Pa. Supreme Court Considering Whether Law Barring Fusion Candidacies Violates the State Constitution

Missed this Francis Fox Piven/Miles Rapoport piece from last month:

If  the court should rule for the plaintiffs, it would make a stunning gift to American democracy at a time when such is truly needed. It would provide an easy exit from dysfunctional partisan polarization for those prepared to take it. It would both increase voter turnout, and ensure more precise information on real voter preferences. And it would show more respect for minority political views, and do so in a constructive way. It does all of this by returning to a system once legal in Pennsylvania that allows a way out of the Hobson’s choice that our single-member district, winner-take-all electoral system now forces on voters and minor parties they support: to “waste” their votes on candidates with no serious chance of winning, or to “spoil” elections by draining enough votes from their second choice to give victory to their opponents.

Working Families Party & Rabb v. Commonwealth concerns current Pennsylvania law on political party “fusion” or “cross-nomination”—the nomination of a candidate by more than one party, with votes cast on any nominating party’s ballot line combined in that candidate’s total against rivals. Such fusion once thrived in Pennsylvania, and all the rest of the United States. Particularly after the Civil War, it was used by major and minor parties, up and down the ballot, throughout the country. It helped underwrite a lively mass democratic politics that astonished observers, producing  voter turnout levels virtually unique in the world, and far greater than today’s.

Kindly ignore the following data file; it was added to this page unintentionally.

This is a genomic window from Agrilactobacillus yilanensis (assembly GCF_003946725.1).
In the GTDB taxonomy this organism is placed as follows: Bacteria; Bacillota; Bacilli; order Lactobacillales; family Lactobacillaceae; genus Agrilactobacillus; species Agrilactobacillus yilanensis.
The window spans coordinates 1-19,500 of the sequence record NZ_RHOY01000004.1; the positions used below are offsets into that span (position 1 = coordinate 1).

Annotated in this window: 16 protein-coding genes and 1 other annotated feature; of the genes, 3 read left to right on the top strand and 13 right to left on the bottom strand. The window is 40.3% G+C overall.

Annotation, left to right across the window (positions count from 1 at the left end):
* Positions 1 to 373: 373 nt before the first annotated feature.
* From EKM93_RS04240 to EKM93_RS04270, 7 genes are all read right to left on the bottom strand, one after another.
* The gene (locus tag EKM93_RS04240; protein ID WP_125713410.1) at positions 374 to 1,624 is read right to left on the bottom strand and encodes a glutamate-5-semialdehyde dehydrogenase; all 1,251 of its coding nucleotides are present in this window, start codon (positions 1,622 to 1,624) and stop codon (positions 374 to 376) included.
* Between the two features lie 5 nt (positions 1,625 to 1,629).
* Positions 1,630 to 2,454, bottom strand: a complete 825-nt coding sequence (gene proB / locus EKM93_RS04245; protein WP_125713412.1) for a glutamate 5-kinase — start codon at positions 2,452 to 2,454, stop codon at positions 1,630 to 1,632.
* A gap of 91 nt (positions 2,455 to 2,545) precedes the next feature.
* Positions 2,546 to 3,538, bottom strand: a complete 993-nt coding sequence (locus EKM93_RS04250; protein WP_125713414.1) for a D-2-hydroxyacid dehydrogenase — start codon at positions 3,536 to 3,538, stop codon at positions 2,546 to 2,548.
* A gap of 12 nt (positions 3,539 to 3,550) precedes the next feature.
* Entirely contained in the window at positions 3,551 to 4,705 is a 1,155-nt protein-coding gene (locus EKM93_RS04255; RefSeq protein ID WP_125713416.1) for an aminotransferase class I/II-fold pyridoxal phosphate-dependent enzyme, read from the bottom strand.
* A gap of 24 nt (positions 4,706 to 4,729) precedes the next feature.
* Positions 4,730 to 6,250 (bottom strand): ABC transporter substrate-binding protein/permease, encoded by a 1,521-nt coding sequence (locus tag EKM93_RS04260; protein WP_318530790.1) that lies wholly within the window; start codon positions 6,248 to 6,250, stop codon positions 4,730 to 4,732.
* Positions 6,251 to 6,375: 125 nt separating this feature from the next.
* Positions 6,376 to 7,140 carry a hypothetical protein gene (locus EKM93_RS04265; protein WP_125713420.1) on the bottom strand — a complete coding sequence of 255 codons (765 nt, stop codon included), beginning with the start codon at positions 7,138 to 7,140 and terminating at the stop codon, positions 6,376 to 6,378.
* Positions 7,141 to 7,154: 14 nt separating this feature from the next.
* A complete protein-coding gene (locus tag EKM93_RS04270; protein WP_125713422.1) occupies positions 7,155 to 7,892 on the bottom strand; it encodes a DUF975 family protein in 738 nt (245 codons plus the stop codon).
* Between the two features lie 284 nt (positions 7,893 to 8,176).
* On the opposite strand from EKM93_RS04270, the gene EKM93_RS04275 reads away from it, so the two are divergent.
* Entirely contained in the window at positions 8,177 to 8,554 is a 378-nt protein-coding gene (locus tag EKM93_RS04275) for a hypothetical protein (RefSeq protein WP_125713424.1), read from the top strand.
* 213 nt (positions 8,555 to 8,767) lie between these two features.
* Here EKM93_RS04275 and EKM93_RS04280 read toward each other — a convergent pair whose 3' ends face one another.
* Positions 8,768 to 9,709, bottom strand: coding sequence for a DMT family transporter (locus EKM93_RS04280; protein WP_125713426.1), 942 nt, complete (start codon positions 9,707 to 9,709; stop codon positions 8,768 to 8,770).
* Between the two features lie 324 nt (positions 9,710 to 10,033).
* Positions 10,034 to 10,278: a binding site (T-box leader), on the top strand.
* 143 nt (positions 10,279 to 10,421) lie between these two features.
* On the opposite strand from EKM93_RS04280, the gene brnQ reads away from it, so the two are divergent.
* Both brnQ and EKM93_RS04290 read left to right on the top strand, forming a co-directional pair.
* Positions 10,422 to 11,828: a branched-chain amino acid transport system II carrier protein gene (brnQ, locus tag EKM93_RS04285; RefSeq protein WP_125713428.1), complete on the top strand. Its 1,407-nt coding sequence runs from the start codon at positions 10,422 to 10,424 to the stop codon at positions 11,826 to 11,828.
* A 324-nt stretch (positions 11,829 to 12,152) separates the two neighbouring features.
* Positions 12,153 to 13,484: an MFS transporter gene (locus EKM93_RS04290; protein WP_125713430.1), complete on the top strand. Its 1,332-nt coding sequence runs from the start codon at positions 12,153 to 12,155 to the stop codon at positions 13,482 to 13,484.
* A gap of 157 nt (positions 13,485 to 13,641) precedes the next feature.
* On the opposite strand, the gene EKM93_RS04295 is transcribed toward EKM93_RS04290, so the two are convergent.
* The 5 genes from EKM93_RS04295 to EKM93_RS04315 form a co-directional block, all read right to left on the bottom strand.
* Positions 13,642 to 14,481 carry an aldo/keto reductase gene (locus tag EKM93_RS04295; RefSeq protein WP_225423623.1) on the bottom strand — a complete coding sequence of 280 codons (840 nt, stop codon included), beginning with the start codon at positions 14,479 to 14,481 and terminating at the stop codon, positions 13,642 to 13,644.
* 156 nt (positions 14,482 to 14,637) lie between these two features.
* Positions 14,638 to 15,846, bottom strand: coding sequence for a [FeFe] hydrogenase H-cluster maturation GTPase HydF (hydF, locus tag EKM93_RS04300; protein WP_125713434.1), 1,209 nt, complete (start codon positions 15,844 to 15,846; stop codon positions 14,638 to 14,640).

Back in the 1990s, when the U.S. Supreme Court rejected such an argument under the U.S. Constitution in the Timmons case, I wrote: Entrenching the Duopoly: Why the Supreme Court Should Not Allow the States to Protect the Democrats and Republicans from Political Competition, 1997 SUPREME COURT REVIEW 331.



Comments are closed.